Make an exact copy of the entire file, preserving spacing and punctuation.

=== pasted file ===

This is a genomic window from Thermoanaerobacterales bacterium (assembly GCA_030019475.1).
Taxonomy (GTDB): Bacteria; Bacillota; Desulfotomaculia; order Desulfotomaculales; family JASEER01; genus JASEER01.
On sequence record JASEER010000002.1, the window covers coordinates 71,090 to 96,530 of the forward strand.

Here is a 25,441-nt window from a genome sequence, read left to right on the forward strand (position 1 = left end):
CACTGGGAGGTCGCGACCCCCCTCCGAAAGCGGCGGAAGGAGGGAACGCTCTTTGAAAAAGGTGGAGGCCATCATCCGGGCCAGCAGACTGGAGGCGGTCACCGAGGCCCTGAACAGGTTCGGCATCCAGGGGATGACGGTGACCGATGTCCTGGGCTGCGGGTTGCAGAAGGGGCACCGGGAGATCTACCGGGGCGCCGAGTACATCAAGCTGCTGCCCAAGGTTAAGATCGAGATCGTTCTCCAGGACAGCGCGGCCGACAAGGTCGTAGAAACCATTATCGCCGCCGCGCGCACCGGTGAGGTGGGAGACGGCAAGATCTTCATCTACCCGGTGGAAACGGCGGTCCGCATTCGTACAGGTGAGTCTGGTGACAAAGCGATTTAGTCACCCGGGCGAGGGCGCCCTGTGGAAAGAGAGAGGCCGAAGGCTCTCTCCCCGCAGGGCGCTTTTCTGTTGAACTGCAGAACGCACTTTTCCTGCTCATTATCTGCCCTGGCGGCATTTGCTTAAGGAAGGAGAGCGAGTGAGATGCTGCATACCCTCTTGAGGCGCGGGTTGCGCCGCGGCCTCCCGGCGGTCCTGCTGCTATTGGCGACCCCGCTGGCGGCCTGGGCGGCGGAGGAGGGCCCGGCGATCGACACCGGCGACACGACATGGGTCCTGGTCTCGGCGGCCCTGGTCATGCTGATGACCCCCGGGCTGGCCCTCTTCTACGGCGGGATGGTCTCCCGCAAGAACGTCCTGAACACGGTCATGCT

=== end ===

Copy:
This is a genomic window from Thermoanaerobacterales bacterium (assembly GCA_030019475.1).
Taxonomy (GTDB): Bacteria; Bacillota; Desulfotomaculia; order Desulfotomaculales; family JASEER01; genus JASEER01.
On sequence record JASEER010000002.1, the window covers coordinates 71,090 to 96,530 of the forward strand.

Here is a 25,441-nt window from a genome sequence, read left to right on the forward strand (position 1 = left end):
CACTGGGAGGTCGCGACCCCCCTCCGAAAGCGGCGGAAGGAGGGAACGCTCTTTGAAAAAGGTGGAGGCCATCATCCGGGCCAGCAGACTGGAGGCGGTCACCGAGGCCCTGAACAGGTTCGGCATCCAGGGGATGACGGTGACCGATGTCCTGGGCTGCGGGTTGCAGAAGGGGCACCGGGAGATCTACCGGGGCGCCGAGTACATCAAGCTGCTGCCCAAGGTTAAGATCGAGATCGTTCTCCAGGACAGCGCGGCCGACAAGGTCGTAGAAACCATTATCGCCGCCGCGCGCACCGGTGAGGTGGGAGACGGCAAGATCTTCATCTACCCGGTGGAAACGGCGGTCCGCATTCGTACAGGTGAGTCTGGTGACAAAGCGATTTAGTCACCCGGGCGAGGGCGCCCTGTGGAAAGAGAGAGGCCGAAGGCTCTCTCCCCGCAGGGCGCTTTTCTGTTGAACTGCAGAACGCACTTTTCCTGCTCATTATCTGCCCTGGCGGCATTTGCTTAAGGAAGGAGAGCGAGTGAGATGCTGCATACCCTCTTGAGGCGCGGGTTGCGCCGCGGCCTCCCGGCGGTCCTGCTGCTATTGGCGACCCCGCTGGCGGCCTGGGCGGCGGAGGAGGGCCCGGCGATCGACACCGGCGACACGACATGGGTCCTGGTCTCGGCGGCCCTGGTCATGCTGATGACCCCCGGGCTGGCCCTCTTCTACGGCGGGATGGTCTCCCGCAAGAACGTCCTGAACACGGTCATGCT